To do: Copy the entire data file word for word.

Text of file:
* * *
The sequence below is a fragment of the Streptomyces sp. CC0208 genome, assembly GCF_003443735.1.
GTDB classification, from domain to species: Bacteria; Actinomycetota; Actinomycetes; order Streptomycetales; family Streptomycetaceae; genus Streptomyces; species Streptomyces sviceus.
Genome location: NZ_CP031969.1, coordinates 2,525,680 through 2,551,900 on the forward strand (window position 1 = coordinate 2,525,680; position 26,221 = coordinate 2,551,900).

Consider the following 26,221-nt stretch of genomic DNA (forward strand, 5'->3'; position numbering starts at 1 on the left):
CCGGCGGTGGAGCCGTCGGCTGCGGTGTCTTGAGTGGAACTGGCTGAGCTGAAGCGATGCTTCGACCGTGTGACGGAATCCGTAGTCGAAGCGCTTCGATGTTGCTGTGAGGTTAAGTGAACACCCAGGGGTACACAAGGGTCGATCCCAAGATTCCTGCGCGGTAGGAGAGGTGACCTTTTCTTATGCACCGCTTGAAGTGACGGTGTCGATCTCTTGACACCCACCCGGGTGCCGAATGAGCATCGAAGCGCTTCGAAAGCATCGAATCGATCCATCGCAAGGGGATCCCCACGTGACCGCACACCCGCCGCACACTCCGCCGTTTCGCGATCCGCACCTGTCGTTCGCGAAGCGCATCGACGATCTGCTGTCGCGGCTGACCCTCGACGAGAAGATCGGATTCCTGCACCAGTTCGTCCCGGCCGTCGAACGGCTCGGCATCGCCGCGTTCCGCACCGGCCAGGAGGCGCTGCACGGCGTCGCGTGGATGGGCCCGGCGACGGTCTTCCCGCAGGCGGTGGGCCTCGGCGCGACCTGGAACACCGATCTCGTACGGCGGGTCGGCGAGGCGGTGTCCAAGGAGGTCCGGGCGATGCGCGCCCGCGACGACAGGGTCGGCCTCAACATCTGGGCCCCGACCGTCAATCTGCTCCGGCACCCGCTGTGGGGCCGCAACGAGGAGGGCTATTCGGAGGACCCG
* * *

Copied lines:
The sequence below is a fragment of the Streptomyces sp. CC0208 genome, assembly GCF_003443735.1.
GTDB classification, from domain to species: Bacteria; Actinomycetota; Actinomycetes; order Streptomycetales; family Streptomycetaceae; genus Streptomyces; species Streptomyces sviceus.
Genome location: NZ_CP031969.1, coordinates 2,525,680 through 2,551,900 on the forward strand (window position 1 = coordinate 2,525,680; position 26,221 = coordinate 2,551,900).

Consider the following 26,221-nt stretch of genomic DNA (forward strand, 5'->3'; position numbering starts at 1 on the left):
CCGGCGGTGGAGCCGTCGGCTGCGGTGTCTTGAGTGGAACTGGCTGAGCTGAAGCGATGCTTCGACCGTGTGACGGAATCCGTAGTCGAAGCGCTTCGATGTTGCTGTGAGGTTAAGTGAACACCCAGGGGTACACAAGGGTCGATCCCAAGATTCCTGCGCGGTAGGAGAGGTGACCTTTTCTTATGCACCGCTTGAAGTGACGGTGTCGATCTCTTGACACCCACCCGGGTGCCGAATGAGCATCGAAGCGCTTCGAAAGCATCGAATCGATCCATCGCAAGGGGATCCCCACGTGACCGCACACCCGCCGCACACTCCGCCGTTTCGCGATCCGCACCTGTCGTTCGCGAAGCGCATCGACGATCTGCTGTCGCGGCTGACCCTCGACGAGAAGATCGGATTCCTGCACCAGTTCGTCCCGGCCGTCGAACGGCTCGGCATCGCCGCGTTCCGCACCGGCCAGGAGGCGCTGCACGGCGTCGCGTGGATGGGCCCGGCGACGGTCTTCCCGCAGGCGGTGGGCCTCGGCGCGACCTGGAACACCGATCTCGTACGGCGGGTCGGCGAGGCGGTGTCCAAGGAGGTCCGGGCGATGCGCGCCCGCGACGACAGGGTCGGCCTCAACATCTGGGCCCCGACCGTCAATCTGCTCCGGCACCCGCTGTGGGGCCGCAACGAGGAGGGCTATTCGGAGGACCCG